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Old 09-11-2007, 02:37 AM   #1
filippo.crea
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TCP: Out of sequence


Hi to all,

I have a client/server application. The client is windows xp and the server is linux red hat 4.0. The network is IPSec. If the server has to send an application message bigger than mtu size (1400), for example 2000 bytes, the tcp split the message in two segment, the first with size 1360 and the second with size 680.

The problem is that everytime the server send a message bigger then mtu size, the client receive the segment in out of sequence, and send duplicate ack. Sometimes, when the server receive a lot of duplicate acks, retransmit the segment.

With a sniffer application I saw that the first message (1360) had the push flag set to 0, instead the second one (680) had the push flag set to 1.

I have already tried to use the TCP_NODELAY and TCP_CORK option, but the scenario didn't change.

Can anyone help me with this?

Thanks,
Filippo.
 
Old 09-11-2007, 06:36 AM   #2
XavierP
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Moved: This thread is more suitable in Linux-Networking and has been moved accordingly to help your thread/question get the exposure it deserves.
 
Old 09-11-2007, 07:07 AM   #3
stress_junkie
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I have found that having a lot of duplicate acks and out of sequence packets can be caused by faulty hardware. It could be a NIC or it could be some other hardware in the network such as a switch/hub. This would require that you perform the ancient and venerable tasks which, taken together, are known as device level troubleshooting. Basically that means that you have to swap one suspect component at a time out of the configuration and replace it with a known good replacement. When you swap out the bad component the problem will go away. Then you know what component caused the problem. Don't forget that cables are components too. A bad cable could cause this kind of problem.

Last edited by stress_junkie; 09-11-2007 at 07:11 AM.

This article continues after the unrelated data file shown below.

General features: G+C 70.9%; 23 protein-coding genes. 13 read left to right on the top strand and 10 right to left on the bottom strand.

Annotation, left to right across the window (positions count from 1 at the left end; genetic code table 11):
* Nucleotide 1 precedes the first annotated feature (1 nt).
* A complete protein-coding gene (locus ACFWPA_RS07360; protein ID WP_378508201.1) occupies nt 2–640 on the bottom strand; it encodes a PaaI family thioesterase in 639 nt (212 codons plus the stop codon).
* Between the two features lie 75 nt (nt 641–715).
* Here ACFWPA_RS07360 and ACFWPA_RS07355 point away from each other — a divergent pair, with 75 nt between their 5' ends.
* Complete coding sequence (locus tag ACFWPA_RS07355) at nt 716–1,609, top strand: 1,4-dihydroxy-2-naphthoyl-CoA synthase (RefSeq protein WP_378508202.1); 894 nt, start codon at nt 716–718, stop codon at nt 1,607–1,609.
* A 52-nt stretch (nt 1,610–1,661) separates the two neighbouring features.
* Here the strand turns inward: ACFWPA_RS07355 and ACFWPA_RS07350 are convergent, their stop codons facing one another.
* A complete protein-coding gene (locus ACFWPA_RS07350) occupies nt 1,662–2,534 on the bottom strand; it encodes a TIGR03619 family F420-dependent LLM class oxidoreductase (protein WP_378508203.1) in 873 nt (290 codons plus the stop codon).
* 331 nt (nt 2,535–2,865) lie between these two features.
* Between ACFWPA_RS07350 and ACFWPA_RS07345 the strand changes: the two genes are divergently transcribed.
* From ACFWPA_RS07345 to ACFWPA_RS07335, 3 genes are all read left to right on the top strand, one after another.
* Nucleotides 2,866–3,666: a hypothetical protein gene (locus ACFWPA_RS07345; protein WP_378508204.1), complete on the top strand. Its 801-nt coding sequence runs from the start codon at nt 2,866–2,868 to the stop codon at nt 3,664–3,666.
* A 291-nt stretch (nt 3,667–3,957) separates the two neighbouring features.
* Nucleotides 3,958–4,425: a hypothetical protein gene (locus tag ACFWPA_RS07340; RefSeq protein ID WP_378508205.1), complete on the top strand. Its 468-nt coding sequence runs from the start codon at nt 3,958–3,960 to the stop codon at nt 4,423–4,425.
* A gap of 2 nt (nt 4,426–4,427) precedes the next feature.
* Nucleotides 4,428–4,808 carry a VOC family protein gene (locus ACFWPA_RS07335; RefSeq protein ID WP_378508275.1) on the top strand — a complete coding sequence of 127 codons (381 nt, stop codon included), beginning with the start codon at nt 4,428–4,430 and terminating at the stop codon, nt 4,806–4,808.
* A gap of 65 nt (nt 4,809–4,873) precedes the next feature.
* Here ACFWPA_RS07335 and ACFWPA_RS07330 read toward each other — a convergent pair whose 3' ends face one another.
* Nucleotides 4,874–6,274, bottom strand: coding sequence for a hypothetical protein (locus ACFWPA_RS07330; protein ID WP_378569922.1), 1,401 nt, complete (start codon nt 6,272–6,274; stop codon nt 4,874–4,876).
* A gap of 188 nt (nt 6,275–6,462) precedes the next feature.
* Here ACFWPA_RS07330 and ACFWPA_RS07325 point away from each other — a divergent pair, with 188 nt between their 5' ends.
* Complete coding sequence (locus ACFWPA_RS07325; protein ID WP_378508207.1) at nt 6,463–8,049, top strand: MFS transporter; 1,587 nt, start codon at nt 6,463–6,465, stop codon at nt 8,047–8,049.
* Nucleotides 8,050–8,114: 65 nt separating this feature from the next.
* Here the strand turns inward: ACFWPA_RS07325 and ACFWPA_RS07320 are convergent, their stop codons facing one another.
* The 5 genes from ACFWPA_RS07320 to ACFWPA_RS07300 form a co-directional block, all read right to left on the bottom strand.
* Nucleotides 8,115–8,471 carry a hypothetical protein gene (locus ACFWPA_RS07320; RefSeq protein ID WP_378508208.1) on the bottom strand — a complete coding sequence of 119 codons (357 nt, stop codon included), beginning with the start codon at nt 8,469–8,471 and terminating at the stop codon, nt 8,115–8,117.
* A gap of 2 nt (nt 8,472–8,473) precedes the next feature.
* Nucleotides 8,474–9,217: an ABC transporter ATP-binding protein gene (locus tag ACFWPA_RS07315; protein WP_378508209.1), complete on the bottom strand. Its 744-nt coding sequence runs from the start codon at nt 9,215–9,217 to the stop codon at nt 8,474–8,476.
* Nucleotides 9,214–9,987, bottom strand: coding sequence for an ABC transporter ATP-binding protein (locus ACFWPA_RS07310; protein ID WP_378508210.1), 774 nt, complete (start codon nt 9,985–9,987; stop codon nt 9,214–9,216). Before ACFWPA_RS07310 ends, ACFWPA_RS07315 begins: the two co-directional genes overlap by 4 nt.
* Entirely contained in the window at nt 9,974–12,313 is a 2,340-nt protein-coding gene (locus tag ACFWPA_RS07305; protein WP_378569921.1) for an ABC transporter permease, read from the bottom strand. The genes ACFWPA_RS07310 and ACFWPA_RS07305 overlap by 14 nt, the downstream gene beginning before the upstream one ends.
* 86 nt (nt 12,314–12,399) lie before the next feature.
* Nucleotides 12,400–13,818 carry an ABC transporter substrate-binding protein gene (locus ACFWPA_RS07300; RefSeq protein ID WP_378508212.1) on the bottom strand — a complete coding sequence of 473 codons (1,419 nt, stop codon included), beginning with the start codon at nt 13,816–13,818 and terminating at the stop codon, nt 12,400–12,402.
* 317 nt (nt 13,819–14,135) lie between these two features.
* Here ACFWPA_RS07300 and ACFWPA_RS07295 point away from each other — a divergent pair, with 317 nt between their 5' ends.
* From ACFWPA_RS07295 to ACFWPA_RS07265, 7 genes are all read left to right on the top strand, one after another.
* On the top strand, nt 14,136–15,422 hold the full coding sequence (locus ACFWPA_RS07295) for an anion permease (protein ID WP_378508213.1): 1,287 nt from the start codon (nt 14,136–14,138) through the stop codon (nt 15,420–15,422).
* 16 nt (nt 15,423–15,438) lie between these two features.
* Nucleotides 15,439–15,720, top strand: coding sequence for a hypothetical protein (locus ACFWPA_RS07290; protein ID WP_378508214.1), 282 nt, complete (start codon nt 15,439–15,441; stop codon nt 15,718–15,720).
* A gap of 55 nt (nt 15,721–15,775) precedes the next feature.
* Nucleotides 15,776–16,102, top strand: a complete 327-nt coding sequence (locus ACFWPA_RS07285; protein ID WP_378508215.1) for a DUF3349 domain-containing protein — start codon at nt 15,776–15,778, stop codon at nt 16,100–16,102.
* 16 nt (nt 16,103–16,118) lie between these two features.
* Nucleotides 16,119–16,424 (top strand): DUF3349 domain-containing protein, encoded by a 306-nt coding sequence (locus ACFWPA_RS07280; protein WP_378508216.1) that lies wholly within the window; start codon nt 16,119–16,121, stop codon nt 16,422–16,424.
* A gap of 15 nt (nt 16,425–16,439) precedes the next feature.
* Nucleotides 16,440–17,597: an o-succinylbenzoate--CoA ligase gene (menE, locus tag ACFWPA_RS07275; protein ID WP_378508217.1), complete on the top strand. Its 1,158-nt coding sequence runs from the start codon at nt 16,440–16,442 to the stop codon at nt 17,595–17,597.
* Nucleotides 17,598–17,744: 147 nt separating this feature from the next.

Old 09-11-2007, 07:21 AM   #4
nx5000
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Do you mean DF bit? Because PUSH has nothing to do with MTU handling.

I suggest that you read
http://www.faqs.org/rfcs/rfc2401.html
Especially
6. ICMP Processing (relevant to IPsec)
Appendix B -- Analysis/Discussion of PMTU/DF/Fragmentation Issues

Do you run the sniffer on the server?

On a LAN, getting duplicate acks or retransmission could mean bad hardware or your ethernet segment is too long (when CMCA/CD listens to noise on the wire, it does not have the 64bit time to hear somebody else talking then there is a conflict with two machines talking on the same wire). It's called late collisions and can be seen on TCP levels. The normal 5% collisions are not seen on tcp level.

Last edited by nx5000; 09-11-2007 at 07:24 AM.
 
Old 09-11-2007, 07:21 AM   #5
filippo.crea
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Quote:
Originally Posted by stress_junkie View Post
I have found that having a lot of duplicate acks and out of sequence packets can be caused by faulty hardware. It could be a NIC or it could be some other hardware in the network such as a switch/hub. This would require that you perform the ancient and venerable tasks which, taken together, are known as device level troubleshooting. Basically that means that you have to swap one suspect component at a time out of the configuration and replace it with a known good replacement. When you swap out the bad component the problem will go away. Then you know what component caused the problem. Don't forget that cables are components too. A bad cable could cause this kind of problem.
Thanks a lot for your reply, but ...

I have the same problem on 12 different server, so I don't think it can be an hw problem of the server.

The network is shared with a lot of other applications that doesnt't have the same problem, so I don't think it can be a network hw problem.

If I send message smaller than the mtu size, everything work correctly (no duplicate ack, no retransmit).

Do you know a way to set the push flag for very tcp segment, may be a kernel parameter?

Thanks again

Filippo.
 
Old 09-11-2007, 07:37 AM   #6
filippo.crea
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No, I mean the PSH flag in the TCP Datagram. The field where the TCP can set URG, ACK, RST, SYN and FIN bit flag.
 
Old 09-11-2007, 07:50 AM   #7
nx5000
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Yes, AFAIK it has nothing to do with your problem. Usually an application will set the last packet with a PSH flag so that the receiver TCP stack PuSHes it to its application.